Global e-commerce is leading the biggest shake up in international shipping since containerization, ParcelHero’s David Jinks will tell a major world maritime conference in London. Shipping lines will be forced to either integrate with Amazon and Alibaba or be submerged by the digital revolution.
‘A change in global supply chains even greater than the introduction of containers in the 1950s is underway, and shipping lines that don’t adapt to the new e-commerce revolution will go under in the same way as the many long-established companies that failed to adapt to containerization.’
That’s the message that David Jinks MILT, Head of Consumer Research at the international delivery experts ParcelHero, and former Editor of Logistics & Transport Focus and Lloyds Shipping Index, will tell delegates at this month’s prestigious Digital Ship CIO Conference, at the Waldorf Hotel in February 2019.
Says David: ‘The prime need for Amazon to entirely integrate its supply chain means it has already revolutionised its land and air operations – it now delivers 80% of its own parcels in the UK and flies over 40 Boeing 767 Amazon Air jet freighters. It now has the crucial supply chain from China to the West firmly in its sights. At the same time the Chinese e-commerce giant Alibaba, whose volumes make Amazon look like a minnow, is fast integrating its own deliveries to the US and Europe.’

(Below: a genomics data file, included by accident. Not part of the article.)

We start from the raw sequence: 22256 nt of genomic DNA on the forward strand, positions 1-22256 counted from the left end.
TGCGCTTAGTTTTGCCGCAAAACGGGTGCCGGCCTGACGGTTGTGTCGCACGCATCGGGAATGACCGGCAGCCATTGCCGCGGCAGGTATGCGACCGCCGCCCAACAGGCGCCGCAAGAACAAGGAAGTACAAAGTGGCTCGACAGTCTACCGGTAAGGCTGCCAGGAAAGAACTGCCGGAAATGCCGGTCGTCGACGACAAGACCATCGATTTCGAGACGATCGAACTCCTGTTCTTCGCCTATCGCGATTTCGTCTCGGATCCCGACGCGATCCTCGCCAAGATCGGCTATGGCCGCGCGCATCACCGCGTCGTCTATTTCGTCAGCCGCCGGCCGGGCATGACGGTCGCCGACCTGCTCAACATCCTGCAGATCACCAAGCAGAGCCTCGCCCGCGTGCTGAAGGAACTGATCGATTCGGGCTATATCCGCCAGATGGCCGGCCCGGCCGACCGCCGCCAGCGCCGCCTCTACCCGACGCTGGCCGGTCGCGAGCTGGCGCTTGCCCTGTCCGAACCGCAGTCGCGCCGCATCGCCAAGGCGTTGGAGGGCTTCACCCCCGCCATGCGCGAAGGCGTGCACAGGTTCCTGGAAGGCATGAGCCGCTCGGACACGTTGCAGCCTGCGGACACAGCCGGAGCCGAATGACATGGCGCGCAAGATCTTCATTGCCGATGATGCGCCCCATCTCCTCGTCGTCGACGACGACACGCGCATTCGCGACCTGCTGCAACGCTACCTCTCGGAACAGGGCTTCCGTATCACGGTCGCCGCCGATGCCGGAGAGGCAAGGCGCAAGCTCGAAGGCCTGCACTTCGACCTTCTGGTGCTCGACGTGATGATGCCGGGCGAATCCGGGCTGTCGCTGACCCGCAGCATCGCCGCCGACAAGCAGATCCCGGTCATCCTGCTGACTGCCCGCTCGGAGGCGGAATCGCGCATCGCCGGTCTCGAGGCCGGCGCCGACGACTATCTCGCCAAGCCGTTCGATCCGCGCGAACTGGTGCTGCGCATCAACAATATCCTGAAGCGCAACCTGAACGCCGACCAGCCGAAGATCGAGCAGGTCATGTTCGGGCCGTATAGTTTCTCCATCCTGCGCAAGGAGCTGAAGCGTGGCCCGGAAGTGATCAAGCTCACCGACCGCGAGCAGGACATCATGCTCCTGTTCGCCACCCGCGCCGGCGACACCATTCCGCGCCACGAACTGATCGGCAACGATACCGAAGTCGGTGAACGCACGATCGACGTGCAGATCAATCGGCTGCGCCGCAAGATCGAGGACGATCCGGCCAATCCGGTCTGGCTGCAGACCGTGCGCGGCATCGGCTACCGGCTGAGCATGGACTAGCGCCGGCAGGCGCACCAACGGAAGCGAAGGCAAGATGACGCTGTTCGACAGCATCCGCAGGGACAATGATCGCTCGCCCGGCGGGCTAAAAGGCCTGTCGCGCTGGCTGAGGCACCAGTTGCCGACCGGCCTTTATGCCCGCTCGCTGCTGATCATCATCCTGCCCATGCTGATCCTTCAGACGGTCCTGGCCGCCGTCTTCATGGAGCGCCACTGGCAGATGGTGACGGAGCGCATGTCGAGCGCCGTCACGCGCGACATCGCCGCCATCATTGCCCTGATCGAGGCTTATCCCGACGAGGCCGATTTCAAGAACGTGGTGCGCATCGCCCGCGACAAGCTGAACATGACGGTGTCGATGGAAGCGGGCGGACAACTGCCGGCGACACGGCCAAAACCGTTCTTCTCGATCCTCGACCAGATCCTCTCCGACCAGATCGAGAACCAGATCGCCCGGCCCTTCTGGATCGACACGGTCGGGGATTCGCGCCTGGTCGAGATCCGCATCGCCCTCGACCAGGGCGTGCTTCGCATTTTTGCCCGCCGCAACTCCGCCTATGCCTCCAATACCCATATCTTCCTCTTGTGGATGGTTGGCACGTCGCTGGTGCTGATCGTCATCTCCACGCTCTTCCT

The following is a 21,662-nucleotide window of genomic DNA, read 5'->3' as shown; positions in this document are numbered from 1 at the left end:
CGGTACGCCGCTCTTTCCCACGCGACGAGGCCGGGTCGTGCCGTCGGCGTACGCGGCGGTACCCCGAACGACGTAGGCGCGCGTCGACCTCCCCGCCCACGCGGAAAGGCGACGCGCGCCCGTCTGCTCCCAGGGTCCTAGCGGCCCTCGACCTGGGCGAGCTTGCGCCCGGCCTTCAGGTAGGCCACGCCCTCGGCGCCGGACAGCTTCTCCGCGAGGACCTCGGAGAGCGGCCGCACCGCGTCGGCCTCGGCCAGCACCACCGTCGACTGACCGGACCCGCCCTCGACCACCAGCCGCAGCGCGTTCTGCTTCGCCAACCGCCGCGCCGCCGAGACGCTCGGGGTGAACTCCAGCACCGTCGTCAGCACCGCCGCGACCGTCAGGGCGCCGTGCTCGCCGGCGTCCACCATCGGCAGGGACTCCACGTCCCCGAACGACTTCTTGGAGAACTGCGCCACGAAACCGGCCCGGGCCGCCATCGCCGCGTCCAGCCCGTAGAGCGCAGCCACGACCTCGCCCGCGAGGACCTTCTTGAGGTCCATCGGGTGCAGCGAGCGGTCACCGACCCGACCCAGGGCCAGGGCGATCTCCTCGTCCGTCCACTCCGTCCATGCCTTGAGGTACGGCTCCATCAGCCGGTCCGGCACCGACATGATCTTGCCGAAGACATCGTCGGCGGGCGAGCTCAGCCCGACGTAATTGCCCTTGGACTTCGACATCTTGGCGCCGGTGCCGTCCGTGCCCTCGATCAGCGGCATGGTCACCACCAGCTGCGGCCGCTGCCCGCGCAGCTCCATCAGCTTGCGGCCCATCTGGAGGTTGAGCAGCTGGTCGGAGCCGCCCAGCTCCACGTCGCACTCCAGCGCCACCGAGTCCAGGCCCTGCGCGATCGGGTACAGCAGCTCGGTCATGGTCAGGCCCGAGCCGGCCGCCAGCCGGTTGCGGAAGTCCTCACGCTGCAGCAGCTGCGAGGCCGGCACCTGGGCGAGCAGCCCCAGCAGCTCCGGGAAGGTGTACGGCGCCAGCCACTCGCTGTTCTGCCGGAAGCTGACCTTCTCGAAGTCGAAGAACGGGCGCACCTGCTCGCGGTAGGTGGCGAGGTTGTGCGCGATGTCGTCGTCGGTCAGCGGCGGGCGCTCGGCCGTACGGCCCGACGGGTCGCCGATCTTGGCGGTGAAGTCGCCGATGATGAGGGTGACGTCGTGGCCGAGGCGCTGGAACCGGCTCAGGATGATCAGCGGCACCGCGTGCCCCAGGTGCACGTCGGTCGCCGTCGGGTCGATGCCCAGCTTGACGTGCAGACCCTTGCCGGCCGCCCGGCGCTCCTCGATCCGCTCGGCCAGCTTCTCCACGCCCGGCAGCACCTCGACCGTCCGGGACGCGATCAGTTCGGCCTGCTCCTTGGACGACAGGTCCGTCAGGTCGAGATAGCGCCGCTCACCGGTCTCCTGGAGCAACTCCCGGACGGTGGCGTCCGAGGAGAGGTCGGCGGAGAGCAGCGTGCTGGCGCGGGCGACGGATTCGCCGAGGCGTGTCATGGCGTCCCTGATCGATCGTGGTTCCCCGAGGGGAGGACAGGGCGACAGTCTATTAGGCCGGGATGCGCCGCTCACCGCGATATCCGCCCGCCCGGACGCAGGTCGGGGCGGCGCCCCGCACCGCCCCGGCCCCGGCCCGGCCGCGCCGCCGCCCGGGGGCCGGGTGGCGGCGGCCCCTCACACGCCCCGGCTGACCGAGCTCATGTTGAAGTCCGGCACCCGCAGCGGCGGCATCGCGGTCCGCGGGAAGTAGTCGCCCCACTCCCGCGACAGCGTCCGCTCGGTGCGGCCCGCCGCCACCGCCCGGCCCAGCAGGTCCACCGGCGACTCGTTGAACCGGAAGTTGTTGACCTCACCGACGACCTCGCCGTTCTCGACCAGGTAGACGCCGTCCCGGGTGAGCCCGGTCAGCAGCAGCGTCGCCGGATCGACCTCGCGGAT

Warns David: ‘As freight forwarders and shipping agents become obsolete under the new digitised retail supply chains, shippers must either integrate with Fulfilment by Amazon and Alibaba’s One Touch booking programme, or be overwhelmed by the tsunami that is sweeping over the shipping industry.’
David will reveal that shipping lines must either adapt to survive – as Maersk is attempting by integrating with Alibaba and introducing its revolutionary Captain Peter App to track container loads – or face the prospect of Amazon launching its own rival fleet; it already has its own freight forwarding service.
Reveals David: ‘When the first container ship sailed in 1956 a longshore union boss said: ”‘I’d like to sink that son of a bitch”. He recognised the sea change that would follow. We can now see that this digital revolution will result in Internet of Things (IoT) connected machines placing orders automatically with Chinese manufacturers, and integrating with autonomous ships like the soon-to-be-launched Yara Birkeland. It’s sad but true that those shipping lines, freight forwarders and agents who still favour personal contact and the phone will be left all at sea as the pace of integration increases.’
Joining David at the conference will be speakers from IBM, Inmarsat, Hill Dickinson LLP and other leading maritime industry organisations.